New Year's Resolution: Learn How to Throw a Punch

A lifelong avoider of violent conflict joins a mixed martial arts gym.

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Silvia Izquierdo/AP Images

I'm 45 now, and it's hard for me to imagine a situation where getting into a physical fight would be anything other than embarrassing for all involved. And that's great. It's comforting to me that I don't need to size up a guy before disagreeing with him. If he's my age, I know that we're both too tired and creaky to have any interest in rolling around on the pavement; and if he is a young buck, I can't imagine that he would feel the need to establish his dominance over a geezer with kids and a minivan. It's liberating, really, and has given me the boldness to do things like yell at the drivers of lifted 4x4s with chrome Truck Nutz to slow down when they drive 37 miles-per-hour on my 25-mile-per-hour street.

But still, there's a part of me that wants to get into a fight before it's too late. I've been in mosh pits, bar brawls, and melees, but I have never been in a proper one-on-one fisticuffs, despite receiving numerous invitations. Whether I surrendered, ran away, or froze and took my licks, one way or another I simply didn't show up. There's something about squaring off against another man, punching and grappling, that's terrifyingly intimate, and I've never been able to cross that threshold.

I've been driving past a boxing and mixed martial arts gym in my neighborhood since it opened six years ago, and rubbernecking at the guys sparring in the ring. I could do that, I tell myself. There's no reason, in a controlled environment, that I couldn't exchange blows with another dude, and not worry about going to the hospital or bringing shame to my family.

I must have been musing about my fighting fantasy aloud, because for Christmas, my wife bought me a membership to the boxing gym. I'm excited about this for a number of reasons (fitness, fun, etc.). But mainly I want to see if I have some hidden genetic aptitude for hand-to-hand combat that has simply been civilized out of me.

My grandpa on my father's side, dead for some 20 years now, is still a legendary tough guy among the old-timers in the once booming railroad town of Havre, Montana. He cowboyed his way from Arkansas up to the Canadian border, settling every dispute he encountered with his fists, and bare-knuckle boxing anybody who challenged his status as toughest man in whatever town or camp he wound up in.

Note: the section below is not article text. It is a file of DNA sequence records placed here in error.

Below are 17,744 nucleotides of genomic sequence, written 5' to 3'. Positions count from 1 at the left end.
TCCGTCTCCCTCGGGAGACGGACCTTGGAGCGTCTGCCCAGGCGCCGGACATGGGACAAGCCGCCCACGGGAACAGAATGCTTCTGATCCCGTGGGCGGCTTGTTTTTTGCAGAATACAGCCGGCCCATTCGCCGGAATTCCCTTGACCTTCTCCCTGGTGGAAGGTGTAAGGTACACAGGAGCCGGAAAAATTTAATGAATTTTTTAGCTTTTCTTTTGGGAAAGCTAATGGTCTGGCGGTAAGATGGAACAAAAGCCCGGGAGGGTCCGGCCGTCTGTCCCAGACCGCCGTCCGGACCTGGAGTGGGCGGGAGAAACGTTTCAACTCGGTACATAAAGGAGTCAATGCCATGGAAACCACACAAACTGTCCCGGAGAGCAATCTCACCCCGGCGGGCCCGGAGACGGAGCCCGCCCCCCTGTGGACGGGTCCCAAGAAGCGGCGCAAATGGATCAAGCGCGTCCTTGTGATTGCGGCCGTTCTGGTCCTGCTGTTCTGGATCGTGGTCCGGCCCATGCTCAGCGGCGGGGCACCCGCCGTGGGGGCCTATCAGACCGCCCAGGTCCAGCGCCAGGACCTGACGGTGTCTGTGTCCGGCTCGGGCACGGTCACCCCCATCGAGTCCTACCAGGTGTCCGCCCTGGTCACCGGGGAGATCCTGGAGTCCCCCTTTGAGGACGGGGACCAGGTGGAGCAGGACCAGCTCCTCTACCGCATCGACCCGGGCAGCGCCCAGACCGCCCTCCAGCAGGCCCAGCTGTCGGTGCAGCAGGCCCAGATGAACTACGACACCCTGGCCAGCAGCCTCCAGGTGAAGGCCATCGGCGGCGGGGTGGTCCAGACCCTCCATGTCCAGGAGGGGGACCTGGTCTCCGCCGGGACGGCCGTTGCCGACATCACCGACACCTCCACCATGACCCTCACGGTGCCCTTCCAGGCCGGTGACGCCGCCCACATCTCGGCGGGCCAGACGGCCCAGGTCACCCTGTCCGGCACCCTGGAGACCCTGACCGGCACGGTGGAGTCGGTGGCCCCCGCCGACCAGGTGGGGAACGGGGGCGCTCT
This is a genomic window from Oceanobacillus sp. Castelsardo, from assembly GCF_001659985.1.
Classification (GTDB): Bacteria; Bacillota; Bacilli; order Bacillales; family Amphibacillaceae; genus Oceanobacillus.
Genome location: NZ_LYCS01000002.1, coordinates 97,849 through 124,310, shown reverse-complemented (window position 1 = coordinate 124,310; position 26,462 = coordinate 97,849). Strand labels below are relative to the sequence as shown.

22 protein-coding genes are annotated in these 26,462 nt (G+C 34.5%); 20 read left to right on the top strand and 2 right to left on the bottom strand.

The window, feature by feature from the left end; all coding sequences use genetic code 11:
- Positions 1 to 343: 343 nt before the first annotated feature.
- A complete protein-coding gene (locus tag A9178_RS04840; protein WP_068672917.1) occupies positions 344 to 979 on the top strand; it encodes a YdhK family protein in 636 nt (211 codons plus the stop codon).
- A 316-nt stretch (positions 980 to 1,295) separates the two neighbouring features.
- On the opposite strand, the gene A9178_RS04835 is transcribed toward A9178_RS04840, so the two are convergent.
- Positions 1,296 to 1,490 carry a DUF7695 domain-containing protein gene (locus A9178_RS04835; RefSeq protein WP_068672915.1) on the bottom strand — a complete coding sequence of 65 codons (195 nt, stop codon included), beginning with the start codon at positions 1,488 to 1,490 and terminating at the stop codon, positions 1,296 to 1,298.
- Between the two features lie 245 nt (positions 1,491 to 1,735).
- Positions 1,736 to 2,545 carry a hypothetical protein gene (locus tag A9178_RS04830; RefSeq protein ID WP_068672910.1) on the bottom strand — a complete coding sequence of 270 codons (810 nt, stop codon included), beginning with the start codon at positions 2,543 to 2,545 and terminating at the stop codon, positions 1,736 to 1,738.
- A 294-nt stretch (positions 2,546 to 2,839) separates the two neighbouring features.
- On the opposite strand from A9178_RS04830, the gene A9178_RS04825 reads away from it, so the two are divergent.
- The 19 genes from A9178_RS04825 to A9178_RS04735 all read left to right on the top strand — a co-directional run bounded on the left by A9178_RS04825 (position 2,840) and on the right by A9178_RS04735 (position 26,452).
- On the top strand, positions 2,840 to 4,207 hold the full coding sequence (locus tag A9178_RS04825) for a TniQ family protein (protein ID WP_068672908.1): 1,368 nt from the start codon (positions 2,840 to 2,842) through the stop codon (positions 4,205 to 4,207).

My dad, although tough enough for Jump School, Ranger School, and two tours in Vietnam, has not generated the same kind of duke-it-out mythology that Grandpa did. In fact, the most notable achievements of my dad's distinguished career in the Army and the Defense Department are in his capacity as a diplomat and an arms-reduction treaty negotiator.

But really, if there's anybody to blame for my inability to fight, it's my mom.

I'm guessing that a lot of parents tell their kids this: "There's always a way to work out a problem without resorting to violence." But my mom didn't just spout truisms. If they were worth repeating, she would hash them out. She argued her (our) values forcibly and with unassailable logic. Along with a few other lessons she imparted to me, the one about violence really stuck. So when other boys were beating the snot out of one another, I was perfecting the art of weasling out of conflicts without losing face, saying "Uncle," or just covering my head and waiting for the beatings to stop. It didn't help my street cred that I grew up with two older sisters upon whom I was never to lay hands, under threat of the most dire of punishments, no matter how legitimate my wrath toward them. Later on in life, when throwing a punch seemed like a reasonable response, I lacked both the instinct and the muscle memory.

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Andy Hinds is a stay-at-home dad to twin girls. He's the author of the website Beta Dad and a contributor to DadCentric.  

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